DINOZÉ, France — Recently, Brig. Gen. Paul M. Benenati, the 21st Theater Sustainment Command deputy commanding general, visited a small cemetery at the foothills of the Vosges Mountains. The Epinal American Cemetery and Memorial houses the remains of 5,255 fallen U.S. Soldiers and is considered a beautiful tribute to the warriors laid to rest there. After his visit, Benenati remarked that this unique landmark overlooking the Moselle River was an under-noticed burial site for Soldiers killed during World War II.
Epinal was liberated from the German army on Sept. 23, 1944, by the U.S. 7th Army and began receiving and burying the remains of American and German soldiers 15 days later. By the end of the war, there were 7,752 American Soldiers buried there and more than 6,000 Germans. The then active cemetery received new remains for burial on a near daily basis, said retired Command Sgt. Maj. Dwight “Andy” Anderson, the superintendent of Epinal American Cemetery and Memorial.
“Back when the cemetery first opened and was completely active, there were bodies coming in all the time, and active exhumations and burials going on,” Anderson said. “There were also German prisoners of war working to bury both U.S. and Germans. It definitely wasn’t the beautiful piece of land it is today.”
Shortly after the cemetery’s inception, the mayor of Epinal requested that members of his community adopt graves in the cemetery and place flowers on them to honor the U.S. Soldiers who liberated their city. One of the first to respond to this call was a young girl by the name of Regine Ruyer from Brouvelieures, France. In spite of the spectacle of bodies being buried and exhumed, she went to the grave of Pfc. John Macedo, a Soldier assigned to the 36th Combat Engineer Regiment, every Thursday to place fresh flowers.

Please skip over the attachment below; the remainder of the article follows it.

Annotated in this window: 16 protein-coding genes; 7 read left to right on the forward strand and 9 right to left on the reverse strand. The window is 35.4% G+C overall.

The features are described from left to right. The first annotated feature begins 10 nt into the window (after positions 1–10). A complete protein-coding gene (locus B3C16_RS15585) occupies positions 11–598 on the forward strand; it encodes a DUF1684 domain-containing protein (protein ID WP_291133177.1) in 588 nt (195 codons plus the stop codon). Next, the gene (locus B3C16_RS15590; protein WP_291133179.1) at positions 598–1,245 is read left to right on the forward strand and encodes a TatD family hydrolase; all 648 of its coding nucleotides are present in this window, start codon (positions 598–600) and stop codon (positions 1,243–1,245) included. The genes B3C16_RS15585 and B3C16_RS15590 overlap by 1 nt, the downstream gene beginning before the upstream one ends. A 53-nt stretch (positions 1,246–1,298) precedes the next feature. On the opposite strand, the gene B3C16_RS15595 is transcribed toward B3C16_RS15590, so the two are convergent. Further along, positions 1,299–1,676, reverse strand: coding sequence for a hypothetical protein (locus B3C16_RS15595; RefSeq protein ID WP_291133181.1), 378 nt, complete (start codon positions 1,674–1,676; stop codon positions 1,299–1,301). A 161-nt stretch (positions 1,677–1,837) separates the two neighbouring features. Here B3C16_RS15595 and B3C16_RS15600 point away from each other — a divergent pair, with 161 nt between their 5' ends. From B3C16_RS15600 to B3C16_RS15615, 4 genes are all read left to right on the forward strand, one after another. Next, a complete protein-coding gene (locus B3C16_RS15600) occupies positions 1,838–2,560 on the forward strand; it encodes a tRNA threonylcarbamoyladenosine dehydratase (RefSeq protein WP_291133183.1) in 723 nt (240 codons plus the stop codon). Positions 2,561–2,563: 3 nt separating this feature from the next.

“It was very important to me then to respect these Soldiers because we had just been liberated,” Ruyer said. “I was 14 years old then, and every Thursday a friend of mine and I would come to the cemetery to pay our respects. After I adopted the grave, I got in touch with and corresponded with Pfc. Macedo’s fiancee (Adeline Philipe) in America.”
For 68 years, Ruyer continued to come to the same grave site every Thursday to place red, white and blue flowers on the grave even after Macedo’s fiancee passed away.
During their correspondence, Philipe would send Ruyer greeting cards, cake batter and candy, all items that were difficult or impossible to find in post-war France.
“Back then, this land was very rudimentary. The crosses were wooden, the ground was still shook up from the bombs, there was mud and water and bodies,” Ruyer said. “The colorful cards and letters gave me something beautiful to look at.”
Since the end of the war, members of the French community continued to take care of and place flowers on the graves of fallen U.S. Soldiers. Today, both French and U.S. citizens can adopt graves at Epinal American Cemetary. For more information, email email@example.com.
There are several other American cemeteries and memorials in this area, including: Luxembourg American Cemetery and Memorial, Lorraine American Cemetery and Memorial and Normandy American Cemetery and Memorial. For more information on these locations, visit the American Battle Monuments Commission website at www.abmc.gov.